General Motors Chief Resigns After Board Turns Up Pressure
As in many large companies, GM's outside directors have taken a more assertive role
A STRUGGLE for control of General Motors Corporation ended yesterday with the resignation of its chairman, Robert Stempel.
"I made this decision in the best interest of the corporation and its fine, dedicated employees at all levels of the organization," Mr. Stempel said in a statement released by the world's largest automaker. "I could not in good conscience continue to watch the effects of rumors and speculation that have undermined and slowed the efforts of General Motors people to make this a stronger, more efficient, effective organization."
John Smale, chairman of the GM board's executive committee, responded that the board had accepted Stempel's resignation and asked him to continue as chairman until a successor could be named. Mr. Smale led a group of GM's outside board directors pushing for Stempel's departure. When GM's board meets next Monday in New York, it is expected to name Smale, former chairman of Procter & Gamble Company, as interim chairman.
Behind the resignation are major financial troubles at GM. Last year General Motors lost $3.8 billion on worldwide revenues of $109 billion and assets of $104.8 billion. In North America, the company employed 113,000 white-collar and 258,000 blue-collar workers. It sold 4.54 million cars and trucks. Given its multitude of suppliers, GM's economic impact is huge.
On Thursday, the company is expected to report a worldwide, third-quarter loss of $845 million. The deficit will continue through at least the fourth quarter, analysts say, and they caution that it will be hard for GM to get back into the black until the economy improves. That's because problems are centered in GM's core North American operations. For years, GM was the role model of American industry, building half the cars sold in the United States, rolling up billions in profits and paying out handsome
dividends to confident investors. But the recession of the early 1980s and the rise of Japanese carmakers revealed some fundamental weaknesses, including serious quality problems and inefficient and ill-managed factories.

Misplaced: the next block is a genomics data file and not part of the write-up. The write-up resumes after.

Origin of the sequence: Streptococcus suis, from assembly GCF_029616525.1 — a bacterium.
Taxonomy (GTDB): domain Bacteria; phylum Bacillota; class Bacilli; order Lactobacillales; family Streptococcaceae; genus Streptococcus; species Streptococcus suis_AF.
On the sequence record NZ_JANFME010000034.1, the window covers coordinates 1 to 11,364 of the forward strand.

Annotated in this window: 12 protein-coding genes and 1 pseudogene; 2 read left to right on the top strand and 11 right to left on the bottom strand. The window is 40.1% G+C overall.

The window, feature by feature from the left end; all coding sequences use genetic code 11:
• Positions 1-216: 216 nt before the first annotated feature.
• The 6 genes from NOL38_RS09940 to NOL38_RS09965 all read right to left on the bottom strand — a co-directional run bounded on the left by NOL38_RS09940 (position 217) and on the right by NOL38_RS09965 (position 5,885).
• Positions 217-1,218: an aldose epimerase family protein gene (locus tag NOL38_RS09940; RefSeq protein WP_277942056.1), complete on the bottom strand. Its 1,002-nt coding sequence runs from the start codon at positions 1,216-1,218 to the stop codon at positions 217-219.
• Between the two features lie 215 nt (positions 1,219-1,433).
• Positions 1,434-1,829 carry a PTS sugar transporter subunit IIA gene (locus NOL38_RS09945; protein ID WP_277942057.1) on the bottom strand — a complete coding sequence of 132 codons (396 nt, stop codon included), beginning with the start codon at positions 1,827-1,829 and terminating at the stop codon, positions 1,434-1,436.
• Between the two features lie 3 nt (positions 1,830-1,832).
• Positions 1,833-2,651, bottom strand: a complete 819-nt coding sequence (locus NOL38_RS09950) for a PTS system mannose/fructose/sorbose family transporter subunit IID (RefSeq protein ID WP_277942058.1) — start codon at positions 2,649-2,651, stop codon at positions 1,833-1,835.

GM's first answer was automation. During the '80s, it invested $40 billion in new factories filled with the latest in robotics. Despite that investment, GM remains "the very- high-cost producer," spending $1,000 more to assemble a car than Ford or Chrysler, according to Detroit manufacturing consultant James Harbour, who recently completed an extensive study of Big Three productivity.
Though Stempel tried to address that problem, his efforts were stymied from the start. A day after becoming chairman in August 1990, Iraqi tanks rolled into Kuwait. That was followed by recession and a weak recovery. Making matters worse, a variety of new GM products, like the Chevrolet Caprice, have failed to catch the public eye. GM's market share in the US has hovered at 31 percent in recent months.
Last December, Stempel announced a cost-cutting plan that would eliminate 21 plants and 74,000 jobs by 1995. But insiders complained he was still moving too slowly. "He's suffering from Gorbachev-itis," complained one ranking GM executive. "He's too close to the entrenched `good-old-boy' network within the company, and can't bring himself to move quickly enough."
In April, GM's outside board directors told Stempel to move faster or to get out of the way. They demoted his hand-picked president, Lloyd Reuss. Mr. Reuss was replaced by John "Jack" Smith, former chairman of GM's highly successful European operations.
For the last six months, Mr. Smith has put the Stempel cost-cutting plan into overdrive. By the end of the year, nearly 10,000 salaried jobs will be eliminated. White-collar benefits have been slashed. And a streamlined bureaucracy has been put in place to reduce the time it takes to make major decisions.
Last Friday, the automaker announced another reorganization plan - its third since 1984. Its six North American design and engineering groups (for Oldsmobile, Buick, Cadillac, Chevrolet, Pontiac, plus the newer Saturn) will be consolidated into four. Cadillac, for example, will no longer have its own engineering department. The move will slash another 20,000 jobs by the end of 1993.
Stempel, who joined GM in 1958, was the first engineer in company history to serve as chairman. Smale, during his tenure at P&G, showed an uncanny knack for picking up and profiting on consumer trends.
But there's a big difference between selling toothpaste and a 2-ton automobile. So some observers wonder whether another chairman might soon succeed Smale. Speculation has centered on Smith, GM's president.